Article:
Leonard Heo-Moun, Tahiti
When I attended BYU–Hawaii, I lived with roommates from various parts of the world. In some ways it was a challenge because of cultural differences. But we learned how to work together.
If you’re in a similar situation, I recommend getting to know your roommates as soon as you can. Ask questions about them and their families. Discover what you have in common, and learn to appreciate one another’s cultures or backgrounds. Maybe you could share a favorite dish from home or do activities together.
Since you share living space, you’ll want to build a friendship on honesty and trust. So that you understand one another’s expectations, it’s good to establish apartment rules up front. Be respectful of each other’s property and space, especially shared space.
As you set a good example for one another, you could be establishing a long-lasting friendship. I’ll never forget a nonmember roommate from Brazil who always helped me remember to choose the right. Years later we are still friends, sharing the good things about each other’s religions.
Illustration by Joe Flores
Budgeting for Unexpected Expenses
Alena Johnson, Utah
As I counsel and educate individuals about using a budget, I find they often struggle with three stumbling blocks. But I quickly reassure them that there are solutions.
• Irregular expenses. Car registration, insurance, birthdays, holidays, anniversaries, and school expenses are all examples of irregular expenses—something that you know about but that don’t occur every month.
Solution: Establish a revolving savings account. Start by listing all irregular expenses. Add them up for the entire year and divide the total by 12. This will give you a set dollar amount to include in your monthly budget. A good place to keep this money is in a basic savings account. You can even create an automatic withdrawal from your checking account to be deposited into your savings account. This process transforms irregular expenses into one regular expense.
• Large, unexpected expenses. A car repair, an extra medical bill, or a broken appliance are some of the many possible budget wreckers.
Solution: Create an emergency fund. This will also help if you experience an unexpected drop in income. Though the potential unexpected expenses can seem overwhelming, try to decide how much you can realistically save each month. Even if it’s a small amount, commit to that goal. It will eventually add up.
• Small, unexpected expenses. These might include children’s school expenses, a donation to a fund-raiser, or a wedding gift.
Solution: Create a miscellaneous category in your budget to fund such expenses.
When we do our part, budgeting stumbling blocks, such as these, don’t have to be permanent. Though we cannot foresee all possible financial obligations, we can show the Lord we are wisely using the resources He has given us.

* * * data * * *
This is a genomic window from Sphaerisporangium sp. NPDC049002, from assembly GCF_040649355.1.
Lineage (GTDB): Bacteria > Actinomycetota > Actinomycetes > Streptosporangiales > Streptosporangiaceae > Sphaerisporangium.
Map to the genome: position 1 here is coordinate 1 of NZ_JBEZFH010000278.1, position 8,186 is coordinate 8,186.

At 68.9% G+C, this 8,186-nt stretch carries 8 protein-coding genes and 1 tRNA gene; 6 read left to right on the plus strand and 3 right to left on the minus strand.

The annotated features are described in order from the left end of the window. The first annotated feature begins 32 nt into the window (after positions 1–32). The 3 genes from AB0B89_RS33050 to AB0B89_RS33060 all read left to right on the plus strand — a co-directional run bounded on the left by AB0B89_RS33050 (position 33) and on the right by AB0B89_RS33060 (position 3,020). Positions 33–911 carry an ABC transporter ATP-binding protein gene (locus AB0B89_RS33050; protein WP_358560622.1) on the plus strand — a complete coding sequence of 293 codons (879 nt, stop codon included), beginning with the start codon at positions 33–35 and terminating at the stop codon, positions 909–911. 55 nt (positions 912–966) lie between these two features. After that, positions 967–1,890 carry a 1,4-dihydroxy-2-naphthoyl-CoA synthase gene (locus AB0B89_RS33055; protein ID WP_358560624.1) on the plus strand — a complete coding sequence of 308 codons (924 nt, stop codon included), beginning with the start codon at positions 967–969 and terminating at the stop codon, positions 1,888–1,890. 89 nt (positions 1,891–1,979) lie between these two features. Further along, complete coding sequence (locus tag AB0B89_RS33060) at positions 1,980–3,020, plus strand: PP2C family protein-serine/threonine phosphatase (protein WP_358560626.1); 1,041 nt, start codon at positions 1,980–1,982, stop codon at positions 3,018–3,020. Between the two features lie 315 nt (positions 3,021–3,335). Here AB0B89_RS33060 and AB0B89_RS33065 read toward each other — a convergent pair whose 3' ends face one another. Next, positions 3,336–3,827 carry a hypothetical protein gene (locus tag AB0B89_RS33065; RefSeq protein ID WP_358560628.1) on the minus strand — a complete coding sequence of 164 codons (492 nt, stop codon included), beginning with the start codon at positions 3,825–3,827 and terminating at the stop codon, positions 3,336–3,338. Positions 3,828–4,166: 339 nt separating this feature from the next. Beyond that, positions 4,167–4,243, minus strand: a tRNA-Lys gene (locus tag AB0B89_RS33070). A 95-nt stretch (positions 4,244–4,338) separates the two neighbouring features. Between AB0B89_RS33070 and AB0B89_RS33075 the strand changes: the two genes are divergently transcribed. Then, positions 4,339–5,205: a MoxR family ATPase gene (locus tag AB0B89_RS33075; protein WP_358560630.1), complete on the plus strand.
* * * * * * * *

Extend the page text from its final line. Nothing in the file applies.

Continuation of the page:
Family Story Ideas
Sharman Tullis Gill, Washington
Does it seem like an overwhelming task to record your personal and family histories? Actually, it may be more doable and enjoyable than you think. I’ve discovered some fun ways to broaden how we might preserve our precious history.
• Ancestral safari. Organize an outing where family members retell old stories at the sites where they occurred. This is a great opportunity for grandchildren to learn about their ancestors. Don’t forget an audio tape recorder and camera to preserve everyone’s recollections. Perhaps make it an annual tradition.
• Family recipe book. Collect favorite family recipes and any memories or stories associated with them. You will probably find that reminiscing about the aromas, textures, and tastes of favorite foods will bring back a flood of memories. You can work solo on the project or make it a cooperative effort.
• Memory books. Compile a book of recollections focusing on a particular person, such as a child. You might include handwriting samples, news clippings, schoolwork, and photos. Be sure to include your own memories or journal entries about the person.
• Heirloom stories. Any heirloom becomes more meaningful if it’s presented with a simple written history about its original owner. You could include how the individual acquired it, how it was used, original cost (if known), and any family stories associated with it.
• Quilts. Create a stitched family history using such materials as favorite pieces of clothing, blankets, or curtains. Perhaps the quilt could be put together over the years as a child grows up. When it is finished, include an heirloom story, sharing the memories associated with the various fabric pieces.
Family Home Evening Helps
Natalie Greaves, Arizona
After two days of sessions, general conference is finished for six months, right? Not at our house. My husband and I decided to incorporate topics learned at conference into our family home evenings. After the last session of conference, we pick six topics from conference for our family to discuss, one each month until the next general conference. Along with this simple schedule, we choose either a supporting scripture, an article of faith, or a related quotation from a General Authority.
Some of the topics we have discussed include the Atonement, the importance of our bodies, Joseph Smith, pioneers, reverence, scripture study, and temples. We post our topic list in the kitchen. We also keep our monthly scripture or article of faith handy at the dinner table so we can memorize as we eat.
We take turns preparing and sharing our conference-themed lessons. Our family is strengthened as we study and do what our leaders have taught us.
Illustration by Beth Whittaker
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